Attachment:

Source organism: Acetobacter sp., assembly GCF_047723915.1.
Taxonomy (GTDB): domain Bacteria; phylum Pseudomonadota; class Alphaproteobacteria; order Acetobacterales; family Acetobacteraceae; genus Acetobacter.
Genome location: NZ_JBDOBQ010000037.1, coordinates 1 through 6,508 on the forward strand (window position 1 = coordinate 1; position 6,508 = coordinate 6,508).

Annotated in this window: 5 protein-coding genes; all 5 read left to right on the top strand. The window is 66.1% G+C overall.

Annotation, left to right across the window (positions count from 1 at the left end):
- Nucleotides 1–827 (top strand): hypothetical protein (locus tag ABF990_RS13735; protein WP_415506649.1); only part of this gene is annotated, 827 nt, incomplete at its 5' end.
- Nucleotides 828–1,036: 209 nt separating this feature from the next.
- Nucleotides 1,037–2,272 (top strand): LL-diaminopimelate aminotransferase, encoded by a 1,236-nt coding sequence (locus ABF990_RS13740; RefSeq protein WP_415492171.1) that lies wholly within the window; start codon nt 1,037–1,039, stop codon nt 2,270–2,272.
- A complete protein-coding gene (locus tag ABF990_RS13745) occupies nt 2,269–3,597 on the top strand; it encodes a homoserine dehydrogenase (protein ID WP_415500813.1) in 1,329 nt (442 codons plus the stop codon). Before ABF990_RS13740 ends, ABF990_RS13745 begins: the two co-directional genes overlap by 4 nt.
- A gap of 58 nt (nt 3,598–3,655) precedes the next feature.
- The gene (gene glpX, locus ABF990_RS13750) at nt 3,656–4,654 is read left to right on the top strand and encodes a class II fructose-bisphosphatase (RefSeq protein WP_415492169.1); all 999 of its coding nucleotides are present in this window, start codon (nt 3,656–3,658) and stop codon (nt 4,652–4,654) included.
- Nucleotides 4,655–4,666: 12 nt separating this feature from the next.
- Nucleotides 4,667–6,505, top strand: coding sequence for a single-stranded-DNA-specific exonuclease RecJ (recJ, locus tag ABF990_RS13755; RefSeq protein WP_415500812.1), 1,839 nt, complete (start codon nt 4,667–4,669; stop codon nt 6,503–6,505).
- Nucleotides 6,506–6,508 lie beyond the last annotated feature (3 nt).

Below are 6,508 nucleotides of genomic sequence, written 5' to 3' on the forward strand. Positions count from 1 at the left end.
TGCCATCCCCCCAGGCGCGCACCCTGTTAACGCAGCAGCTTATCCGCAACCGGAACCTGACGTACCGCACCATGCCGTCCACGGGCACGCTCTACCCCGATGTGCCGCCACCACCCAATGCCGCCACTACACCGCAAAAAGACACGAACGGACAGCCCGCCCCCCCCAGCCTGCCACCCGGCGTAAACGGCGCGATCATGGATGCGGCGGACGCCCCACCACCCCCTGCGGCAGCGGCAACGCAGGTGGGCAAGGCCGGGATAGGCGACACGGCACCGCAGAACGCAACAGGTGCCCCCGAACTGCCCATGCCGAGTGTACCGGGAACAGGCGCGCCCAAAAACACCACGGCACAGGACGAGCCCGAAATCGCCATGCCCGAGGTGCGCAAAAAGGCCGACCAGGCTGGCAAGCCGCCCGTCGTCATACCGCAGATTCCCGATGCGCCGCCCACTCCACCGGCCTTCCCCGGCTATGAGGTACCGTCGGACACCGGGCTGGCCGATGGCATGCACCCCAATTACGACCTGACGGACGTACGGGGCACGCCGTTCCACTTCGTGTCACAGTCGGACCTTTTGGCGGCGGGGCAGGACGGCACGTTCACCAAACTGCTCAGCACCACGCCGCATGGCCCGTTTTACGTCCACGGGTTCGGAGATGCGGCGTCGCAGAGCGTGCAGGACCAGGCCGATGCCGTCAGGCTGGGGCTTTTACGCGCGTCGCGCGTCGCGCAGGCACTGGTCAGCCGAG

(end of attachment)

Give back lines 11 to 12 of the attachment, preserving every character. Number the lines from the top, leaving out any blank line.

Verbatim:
- The gene (gene glpX, locus ABF990_RS13750) at nt 3,656–4,654 is read left to right on the top strand and encodes a class II fructose-bisphosphatase (RefSeq protein WP_415492169.1); all 999 of its coding nucleotides are present in this window, start codon (nt 3,656–3,658) and stop codon (nt 4,652–4,654) included.
- Nucleotides 4,655–4,666: 12 nt separating this feature from the next.